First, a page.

When Sin Pays: How We’re Making a Mistress a Star

Eliot Spitzer is getting eclipsed by his mistress. I find the media’s treatment the entire sex scandal to be contradictory and strange.

On the one hand there is apparent, and I say only apparent, outrage over Spitzer’s escapades with a high-priced prostitute. And on the other hand there is a bit of hand-rubbing glee that he’s been caught breaking the very laws that famously propelled him to legal superstar as New York’s top enforcer. Many are glad he’s been caught with his hand in the cookie jar that he rigidly patrolled.

There is a degree of gloating over him being caught in his crimes. Maybe it’s fueled by the dislike he seemed to spawn in the hearts of his opponents. He has a reputation for being quite arrogant, and there’s something delicious about seeing an arrogant man having to eat the dirt he dished out to others. It appears as if this is the sentiment that is pulsating in the public response to Spitzer, even more than apparent outrage over his sexual infidelity.

Yet for Ashley Dupre, no such outrage seems to exist. Instead of being appalled at this girl for engaging in not only illegal, but immoral acts with a married man, there is actually a level of curious interest in her life that has propelled her into a celebrity. Have we forgotten that she is no fair maiden, but a prostitute?

The larger percentage of the news about this scandal keeps showing photos of her in candid and posed settings, reporting about the number of music downloads and the accompanying money she’s made since the firestorm ensued, interviewing friends and co-workers to get more of an inside scoop on who she is and what she’s like. Why is all of this so interesting?

Well, media coverage as a whole seems strangely ambivalent about her. We are reminded that she’s was involved in the “sex scandal” with the governor, but what used to be shameful for being a prostitute is now soon overpassed for eager interest into the real life of an aspiring singer, who, mind you, if not for her sexual involvement with a public figure, would be of no interest whatsoever otherwise. No one would know about her if she hadn’t slept with the governor.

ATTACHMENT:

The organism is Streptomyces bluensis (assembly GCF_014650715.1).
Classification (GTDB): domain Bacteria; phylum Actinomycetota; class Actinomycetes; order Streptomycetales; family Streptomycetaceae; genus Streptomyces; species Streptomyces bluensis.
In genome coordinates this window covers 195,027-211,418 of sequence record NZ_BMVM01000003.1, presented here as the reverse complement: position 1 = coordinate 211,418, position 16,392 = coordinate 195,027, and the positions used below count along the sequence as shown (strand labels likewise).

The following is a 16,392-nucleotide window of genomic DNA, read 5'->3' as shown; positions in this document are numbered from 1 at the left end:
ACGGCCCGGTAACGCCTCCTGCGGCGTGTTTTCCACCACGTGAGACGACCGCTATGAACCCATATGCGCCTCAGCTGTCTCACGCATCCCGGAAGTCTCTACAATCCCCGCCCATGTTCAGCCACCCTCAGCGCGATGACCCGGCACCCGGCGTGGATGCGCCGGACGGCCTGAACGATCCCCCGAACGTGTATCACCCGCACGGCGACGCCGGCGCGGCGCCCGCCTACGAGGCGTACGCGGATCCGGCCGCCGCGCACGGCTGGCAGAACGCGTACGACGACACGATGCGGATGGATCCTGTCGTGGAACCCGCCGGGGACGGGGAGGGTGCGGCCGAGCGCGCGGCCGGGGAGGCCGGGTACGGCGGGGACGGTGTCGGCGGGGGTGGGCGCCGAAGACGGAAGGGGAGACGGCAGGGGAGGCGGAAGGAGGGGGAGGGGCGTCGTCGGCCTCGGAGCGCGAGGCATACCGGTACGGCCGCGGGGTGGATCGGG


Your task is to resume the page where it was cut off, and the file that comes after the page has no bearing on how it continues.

But that’s just it. She has become the main focus of interest in this story. People can’t get enough of her videos, songs, news stories showing her pictures and giving the latest tidbit of discovery about her. It’s as if there is an eager hope that we’ll catch a glimpse of something forbidden. We know we shouldn’t be so interested in the behind-the-scenes life of a prostitute, but we are.

It’s like the ambivilence people have toward a fatal car accident. Passers by don’t want to look for fear of the sight of blood or dead bodies, but who can resist looking after all? We want to look, but know we really shouldn’t.

Spitzer deserves worse than he’s gotten so far, but so does Dupre. Our society should not let getting paid to sleep with someone be a fast track to becoming a star. We shouldn’t be so interested. We should feel shame for her. I keep wondering if she does.


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